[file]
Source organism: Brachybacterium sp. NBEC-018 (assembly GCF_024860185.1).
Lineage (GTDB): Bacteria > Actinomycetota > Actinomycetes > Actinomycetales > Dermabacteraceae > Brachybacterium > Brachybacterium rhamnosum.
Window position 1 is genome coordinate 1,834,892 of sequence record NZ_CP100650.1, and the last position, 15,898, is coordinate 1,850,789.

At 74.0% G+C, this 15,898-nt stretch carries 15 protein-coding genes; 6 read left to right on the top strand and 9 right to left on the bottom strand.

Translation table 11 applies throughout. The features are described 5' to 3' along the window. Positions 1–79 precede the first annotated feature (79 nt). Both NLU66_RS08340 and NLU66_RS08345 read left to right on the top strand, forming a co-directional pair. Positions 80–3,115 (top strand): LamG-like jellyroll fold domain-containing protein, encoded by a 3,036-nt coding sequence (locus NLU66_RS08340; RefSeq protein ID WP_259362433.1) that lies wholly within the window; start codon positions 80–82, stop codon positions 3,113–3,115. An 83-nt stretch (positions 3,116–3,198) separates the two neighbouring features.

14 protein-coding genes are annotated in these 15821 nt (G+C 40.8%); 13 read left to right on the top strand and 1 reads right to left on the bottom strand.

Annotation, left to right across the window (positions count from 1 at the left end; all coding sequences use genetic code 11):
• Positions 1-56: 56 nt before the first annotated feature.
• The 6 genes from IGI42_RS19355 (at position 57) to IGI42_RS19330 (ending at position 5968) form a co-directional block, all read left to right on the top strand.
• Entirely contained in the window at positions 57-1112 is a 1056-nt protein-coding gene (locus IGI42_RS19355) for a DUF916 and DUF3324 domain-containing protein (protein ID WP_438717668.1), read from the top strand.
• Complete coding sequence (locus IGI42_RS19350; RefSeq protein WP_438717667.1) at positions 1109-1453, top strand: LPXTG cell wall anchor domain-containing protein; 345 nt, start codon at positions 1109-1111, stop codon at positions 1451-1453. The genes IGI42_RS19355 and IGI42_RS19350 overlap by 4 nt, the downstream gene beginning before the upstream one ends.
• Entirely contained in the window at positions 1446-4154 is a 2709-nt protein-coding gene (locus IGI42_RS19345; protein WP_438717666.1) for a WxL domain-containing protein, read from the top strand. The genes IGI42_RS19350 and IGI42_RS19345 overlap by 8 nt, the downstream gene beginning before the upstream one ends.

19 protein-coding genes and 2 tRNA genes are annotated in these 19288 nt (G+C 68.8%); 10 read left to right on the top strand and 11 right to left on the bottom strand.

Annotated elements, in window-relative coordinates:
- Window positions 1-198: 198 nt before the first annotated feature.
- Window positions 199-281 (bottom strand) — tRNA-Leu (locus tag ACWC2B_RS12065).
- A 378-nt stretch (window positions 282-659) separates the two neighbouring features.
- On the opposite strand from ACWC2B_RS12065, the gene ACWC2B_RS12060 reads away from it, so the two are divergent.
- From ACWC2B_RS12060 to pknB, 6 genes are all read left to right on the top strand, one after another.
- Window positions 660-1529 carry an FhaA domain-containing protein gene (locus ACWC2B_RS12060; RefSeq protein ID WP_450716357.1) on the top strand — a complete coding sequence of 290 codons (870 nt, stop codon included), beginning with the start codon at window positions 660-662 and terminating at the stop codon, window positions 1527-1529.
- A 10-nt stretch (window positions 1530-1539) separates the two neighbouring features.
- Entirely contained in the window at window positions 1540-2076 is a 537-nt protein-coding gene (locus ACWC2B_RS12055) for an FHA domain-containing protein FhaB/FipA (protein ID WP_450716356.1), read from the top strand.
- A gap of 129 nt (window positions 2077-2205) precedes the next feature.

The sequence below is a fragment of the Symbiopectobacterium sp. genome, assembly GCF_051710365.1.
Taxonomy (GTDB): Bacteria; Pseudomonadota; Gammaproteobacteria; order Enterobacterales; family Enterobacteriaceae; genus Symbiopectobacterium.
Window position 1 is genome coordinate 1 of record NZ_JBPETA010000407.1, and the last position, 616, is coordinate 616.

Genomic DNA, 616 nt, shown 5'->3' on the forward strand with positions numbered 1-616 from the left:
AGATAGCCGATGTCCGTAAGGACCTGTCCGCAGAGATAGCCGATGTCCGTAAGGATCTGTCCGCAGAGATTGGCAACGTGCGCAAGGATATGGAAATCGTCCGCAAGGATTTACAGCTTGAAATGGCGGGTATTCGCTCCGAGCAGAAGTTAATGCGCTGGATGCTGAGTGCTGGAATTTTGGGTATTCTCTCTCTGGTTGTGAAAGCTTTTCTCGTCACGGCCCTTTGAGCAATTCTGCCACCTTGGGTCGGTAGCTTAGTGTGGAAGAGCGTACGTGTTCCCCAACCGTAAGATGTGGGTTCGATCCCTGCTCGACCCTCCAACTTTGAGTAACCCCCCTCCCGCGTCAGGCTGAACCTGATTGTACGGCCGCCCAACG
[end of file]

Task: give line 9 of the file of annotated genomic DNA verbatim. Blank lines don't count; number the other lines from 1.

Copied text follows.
• The 6 genes from IGI42_RS19355 (at position 57) to IGI42_RS19330 (ending at position 5968) form a co-directional block, all read left to right on the top strand.